The development entity driving the first stage of a planned 60 MW solar plant has announced a doubling in the amount of borrowing secured for a project which was supposed to be operational in 2018.
A fresh injection of debt from two organizations backed by five European governments has brought forward the long-delayed Djermaya solar-plus-storage project in Chad.
London-based development body InfraCo Africa – which is funded by the governments of the U.K., the Netherlands, and Switzerland – on Friday revealed a deal had been signed in Paris last month to more than double the amount of borrowing secured for the planned 34 MW solar project 30km north of Chadian capital N’Djamena, which will also include 4 MWh of battery storage.
With the African Development Bank (AfDB) having already committed €18 million for a project which, as pv magazine reported in October 2019, had originally been supposed to be fully financed in 2017, and operational in 2018, a further €18.6 million of borrowings was confirmed ten days ago.
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The December edition of pv magazine will hit the streets tomorrow. Read about the kinks in the global supply chain which, like the mixed-bag outcome of COP26, have kept a significant portion of this year’s progress tangled up. But we find more to celebrate than condemn, for 2021 has been another record year for solar installations, and the forecasts for 2022 look even more promising.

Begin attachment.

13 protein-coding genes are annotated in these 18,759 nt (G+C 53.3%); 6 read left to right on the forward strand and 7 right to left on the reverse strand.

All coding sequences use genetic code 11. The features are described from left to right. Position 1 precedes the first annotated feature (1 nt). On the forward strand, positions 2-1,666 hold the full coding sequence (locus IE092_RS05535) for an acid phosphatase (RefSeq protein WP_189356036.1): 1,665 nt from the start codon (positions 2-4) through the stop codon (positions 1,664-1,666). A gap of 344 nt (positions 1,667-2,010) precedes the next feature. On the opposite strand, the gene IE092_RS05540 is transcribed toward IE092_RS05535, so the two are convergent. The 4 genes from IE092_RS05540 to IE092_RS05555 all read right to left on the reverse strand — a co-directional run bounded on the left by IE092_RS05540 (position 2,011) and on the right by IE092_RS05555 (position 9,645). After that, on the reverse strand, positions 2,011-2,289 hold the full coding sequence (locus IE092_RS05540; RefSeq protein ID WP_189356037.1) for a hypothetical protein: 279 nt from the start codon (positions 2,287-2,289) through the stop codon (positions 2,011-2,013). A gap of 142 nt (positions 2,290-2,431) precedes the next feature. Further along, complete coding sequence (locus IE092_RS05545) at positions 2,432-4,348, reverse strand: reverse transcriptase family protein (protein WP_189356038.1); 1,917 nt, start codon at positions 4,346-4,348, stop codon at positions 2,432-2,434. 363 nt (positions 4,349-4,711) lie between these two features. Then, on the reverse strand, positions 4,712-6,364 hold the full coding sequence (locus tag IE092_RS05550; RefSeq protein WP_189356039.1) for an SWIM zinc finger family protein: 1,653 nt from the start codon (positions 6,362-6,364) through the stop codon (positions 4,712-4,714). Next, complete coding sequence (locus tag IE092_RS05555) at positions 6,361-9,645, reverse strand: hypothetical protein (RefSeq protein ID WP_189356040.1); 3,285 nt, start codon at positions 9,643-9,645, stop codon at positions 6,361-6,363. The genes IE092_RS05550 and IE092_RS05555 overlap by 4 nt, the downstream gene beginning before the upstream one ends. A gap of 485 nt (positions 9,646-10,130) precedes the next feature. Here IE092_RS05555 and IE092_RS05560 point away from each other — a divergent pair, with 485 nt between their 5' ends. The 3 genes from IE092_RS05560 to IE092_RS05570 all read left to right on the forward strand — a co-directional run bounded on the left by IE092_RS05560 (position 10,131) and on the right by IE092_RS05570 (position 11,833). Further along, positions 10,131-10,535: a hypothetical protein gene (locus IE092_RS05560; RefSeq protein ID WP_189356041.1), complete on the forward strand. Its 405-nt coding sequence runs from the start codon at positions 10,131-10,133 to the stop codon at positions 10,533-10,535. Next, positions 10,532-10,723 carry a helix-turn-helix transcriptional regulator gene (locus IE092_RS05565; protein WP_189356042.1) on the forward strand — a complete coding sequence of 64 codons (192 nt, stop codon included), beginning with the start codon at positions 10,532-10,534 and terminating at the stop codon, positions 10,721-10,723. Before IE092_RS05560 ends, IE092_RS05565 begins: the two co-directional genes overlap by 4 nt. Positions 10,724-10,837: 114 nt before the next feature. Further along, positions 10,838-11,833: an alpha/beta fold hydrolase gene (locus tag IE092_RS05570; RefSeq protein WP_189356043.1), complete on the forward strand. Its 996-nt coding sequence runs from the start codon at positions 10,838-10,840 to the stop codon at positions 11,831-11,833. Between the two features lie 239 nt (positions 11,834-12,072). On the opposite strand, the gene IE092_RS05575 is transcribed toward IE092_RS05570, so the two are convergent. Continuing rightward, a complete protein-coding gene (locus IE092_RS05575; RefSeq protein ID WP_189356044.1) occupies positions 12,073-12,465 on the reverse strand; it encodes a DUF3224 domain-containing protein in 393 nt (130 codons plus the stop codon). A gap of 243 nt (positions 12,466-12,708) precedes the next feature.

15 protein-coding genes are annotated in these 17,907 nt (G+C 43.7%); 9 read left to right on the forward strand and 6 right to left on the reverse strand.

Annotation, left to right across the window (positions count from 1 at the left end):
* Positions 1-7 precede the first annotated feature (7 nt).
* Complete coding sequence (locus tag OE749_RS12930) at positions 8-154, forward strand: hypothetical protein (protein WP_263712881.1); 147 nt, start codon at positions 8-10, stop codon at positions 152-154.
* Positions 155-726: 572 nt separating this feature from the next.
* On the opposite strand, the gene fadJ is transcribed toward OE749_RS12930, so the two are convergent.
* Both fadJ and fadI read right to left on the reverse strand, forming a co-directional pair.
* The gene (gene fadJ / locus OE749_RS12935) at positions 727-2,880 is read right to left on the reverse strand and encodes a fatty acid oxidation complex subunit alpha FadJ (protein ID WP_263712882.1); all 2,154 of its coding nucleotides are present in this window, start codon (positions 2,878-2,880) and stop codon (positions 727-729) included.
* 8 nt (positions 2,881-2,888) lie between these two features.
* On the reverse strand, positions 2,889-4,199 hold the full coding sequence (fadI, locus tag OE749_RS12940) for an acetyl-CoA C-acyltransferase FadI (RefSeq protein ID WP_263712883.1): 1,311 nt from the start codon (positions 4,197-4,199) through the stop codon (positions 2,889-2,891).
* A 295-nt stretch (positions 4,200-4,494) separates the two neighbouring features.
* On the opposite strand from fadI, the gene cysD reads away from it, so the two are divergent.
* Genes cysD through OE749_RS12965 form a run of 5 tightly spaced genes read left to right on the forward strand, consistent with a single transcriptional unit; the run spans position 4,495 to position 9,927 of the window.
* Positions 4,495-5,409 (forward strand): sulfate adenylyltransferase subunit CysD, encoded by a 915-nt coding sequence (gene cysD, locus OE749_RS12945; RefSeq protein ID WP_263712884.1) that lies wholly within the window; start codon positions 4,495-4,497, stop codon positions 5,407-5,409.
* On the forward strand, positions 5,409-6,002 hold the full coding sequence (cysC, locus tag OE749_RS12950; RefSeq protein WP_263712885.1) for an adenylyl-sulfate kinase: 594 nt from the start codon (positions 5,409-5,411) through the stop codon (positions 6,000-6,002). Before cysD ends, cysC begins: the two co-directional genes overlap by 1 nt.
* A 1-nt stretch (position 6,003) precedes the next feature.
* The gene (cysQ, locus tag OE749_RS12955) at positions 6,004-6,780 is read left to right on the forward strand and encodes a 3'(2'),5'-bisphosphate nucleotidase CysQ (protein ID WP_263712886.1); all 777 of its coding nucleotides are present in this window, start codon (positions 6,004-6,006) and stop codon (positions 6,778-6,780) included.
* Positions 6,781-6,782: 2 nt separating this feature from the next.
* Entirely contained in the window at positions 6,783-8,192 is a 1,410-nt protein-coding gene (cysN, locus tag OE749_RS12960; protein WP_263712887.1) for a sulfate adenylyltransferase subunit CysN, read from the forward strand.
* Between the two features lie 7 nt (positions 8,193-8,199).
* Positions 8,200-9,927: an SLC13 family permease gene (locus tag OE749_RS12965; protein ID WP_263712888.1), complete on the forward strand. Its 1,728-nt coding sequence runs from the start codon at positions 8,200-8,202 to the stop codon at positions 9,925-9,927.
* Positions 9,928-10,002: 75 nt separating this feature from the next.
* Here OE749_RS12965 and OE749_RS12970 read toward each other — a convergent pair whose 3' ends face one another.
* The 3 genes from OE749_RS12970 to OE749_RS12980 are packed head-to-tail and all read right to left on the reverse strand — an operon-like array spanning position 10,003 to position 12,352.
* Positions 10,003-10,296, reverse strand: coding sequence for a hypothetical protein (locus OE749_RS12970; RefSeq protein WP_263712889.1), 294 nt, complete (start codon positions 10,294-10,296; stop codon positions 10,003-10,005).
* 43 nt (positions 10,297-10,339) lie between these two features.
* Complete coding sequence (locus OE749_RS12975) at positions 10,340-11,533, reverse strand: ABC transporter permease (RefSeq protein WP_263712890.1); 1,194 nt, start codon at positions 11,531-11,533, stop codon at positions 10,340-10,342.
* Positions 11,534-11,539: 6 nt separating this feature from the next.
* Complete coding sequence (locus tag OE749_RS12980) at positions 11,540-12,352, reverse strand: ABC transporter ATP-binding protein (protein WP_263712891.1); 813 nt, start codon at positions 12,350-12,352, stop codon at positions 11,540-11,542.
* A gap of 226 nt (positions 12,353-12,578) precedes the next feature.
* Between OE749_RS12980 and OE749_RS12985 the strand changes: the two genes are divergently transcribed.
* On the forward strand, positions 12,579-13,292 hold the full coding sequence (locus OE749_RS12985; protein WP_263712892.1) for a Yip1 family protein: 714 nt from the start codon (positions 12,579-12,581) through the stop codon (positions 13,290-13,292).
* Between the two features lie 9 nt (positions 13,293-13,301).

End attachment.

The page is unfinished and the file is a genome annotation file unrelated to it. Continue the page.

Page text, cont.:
Proparco, the private-sector arm of French development body the Agence Française de Développement, will lend €9.3 million to the project, InfraCo said, and that loan was matched by the Emerging Africa Infrastructure Fund, which is financed by the governments of the U.K., the Netherlands, Switzerland and Sweden, and which borrows capital from public and private sources to on-lend to projects.
InfraCo said Boston-based energy private equity investor Denham Capital has also come on board as a “long-term investor,” via Casablanca-based, sub-Saharan Africa focused renewables developer Neo Themis. InfraCo did not specify Denham’s financial commitment but Fatou Gaye, InfraCo’s business development manager for the Chadian project, quoted in Friday’s press release, said Denham and Neo Themis will “progress the project through to construction and operations in the coming months.”
With pv magazine having previously reported the first phase of Djermaya would have a generation capacity of 32 MW, rather than 34 MW, and that the project would be sited in N’Djamena, rather than 30km north, InfraCo on Friday confirmed the first generation and storage capacity at the site would be part of a two-phase project which would eventually boast 60 MW of solar capacity.
The terms of the power purchase agreement (PPA) signed by Chadian national utility Société Nationale d’Electricité also appear to have changed. pv magazine in 2019 reported the power company had agreed to purchase the power generated by Djermaya for 25 years but InfraCo on Friday referred to a 20-year contract.
InfraCo said it had developed the solar-plus-storage project via the Anergi Group African power company owned by the AfDB’s Pan-African Infrastructure Development Fund, which is managed by South African infrastructure developer Harith General Partners. London-based InfraCo also named French energy company Smart Energies as its development partner.
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Source: pv magazine